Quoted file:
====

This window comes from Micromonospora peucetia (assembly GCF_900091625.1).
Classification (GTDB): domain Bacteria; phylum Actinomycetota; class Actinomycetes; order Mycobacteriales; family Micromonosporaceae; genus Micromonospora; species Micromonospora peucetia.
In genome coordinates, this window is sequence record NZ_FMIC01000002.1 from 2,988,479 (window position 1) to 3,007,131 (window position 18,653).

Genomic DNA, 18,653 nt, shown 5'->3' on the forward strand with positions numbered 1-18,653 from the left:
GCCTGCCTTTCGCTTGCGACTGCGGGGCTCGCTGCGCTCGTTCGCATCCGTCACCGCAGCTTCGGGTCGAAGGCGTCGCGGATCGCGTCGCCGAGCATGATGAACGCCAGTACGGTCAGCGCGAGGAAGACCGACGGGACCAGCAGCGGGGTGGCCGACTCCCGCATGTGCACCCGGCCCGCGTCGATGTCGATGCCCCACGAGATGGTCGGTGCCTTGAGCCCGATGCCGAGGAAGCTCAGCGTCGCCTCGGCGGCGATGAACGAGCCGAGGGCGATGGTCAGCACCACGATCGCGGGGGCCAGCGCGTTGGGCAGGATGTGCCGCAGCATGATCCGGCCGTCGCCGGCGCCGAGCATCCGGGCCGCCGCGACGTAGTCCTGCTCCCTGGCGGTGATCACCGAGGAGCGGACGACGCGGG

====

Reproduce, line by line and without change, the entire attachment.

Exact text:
This window comes from Micromonospora peucetia (assembly GCF_900091625.1).
Classification (GTDB): domain Bacteria; phylum Actinomycetota; class Actinomycetes; order Mycobacteriales; family Micromonosporaceae; genus Micromonospora; species Micromonospora peucetia.
In genome coordinates, this window is sequence record NZ_FMIC01000002.1 from 2,988,479 (window position 1) to 3,007,131 (window position 18,653).

Genomic DNA, 18,653 nt, shown 5'->3' on the forward strand with positions numbered 1-18,653 from the left:
GCCTGCCTTTCGCTTGCGACTGCGGGGCTCGCTGCGCTCGTTCGCATCCGTCACCGCAGCTTCGGGTCGAAGGCGTCGCGGATCGCGTCGCCGAGCATGATGAACGCCAGTACGGTCAGCGCGAGGAAGACCGACGGGACCAGCAGCGGGGTGGCCGACTCCCGCATGTGCACCCGGCCCGCGTCGATGTCGATGCCCCACGAGATGGTCGGTGCCTTGAGCCCGATGCCGAGGAAGCTCAGCGTCGCCTCGGCGGCGATGAACGAGCCGAGGGCGATGGTCAGCACCACGATCGCGGGGGCCAGCGCGTTGGGCAGGATGTGCCGCAGCATGATCCGGCCGTCGCCGGCGCCGAGCATCCGGGCCGCCGCGACGTAGTCCTGCTCCCTGGCGGTGATCACCGAGGAGCGGACGACGCGGG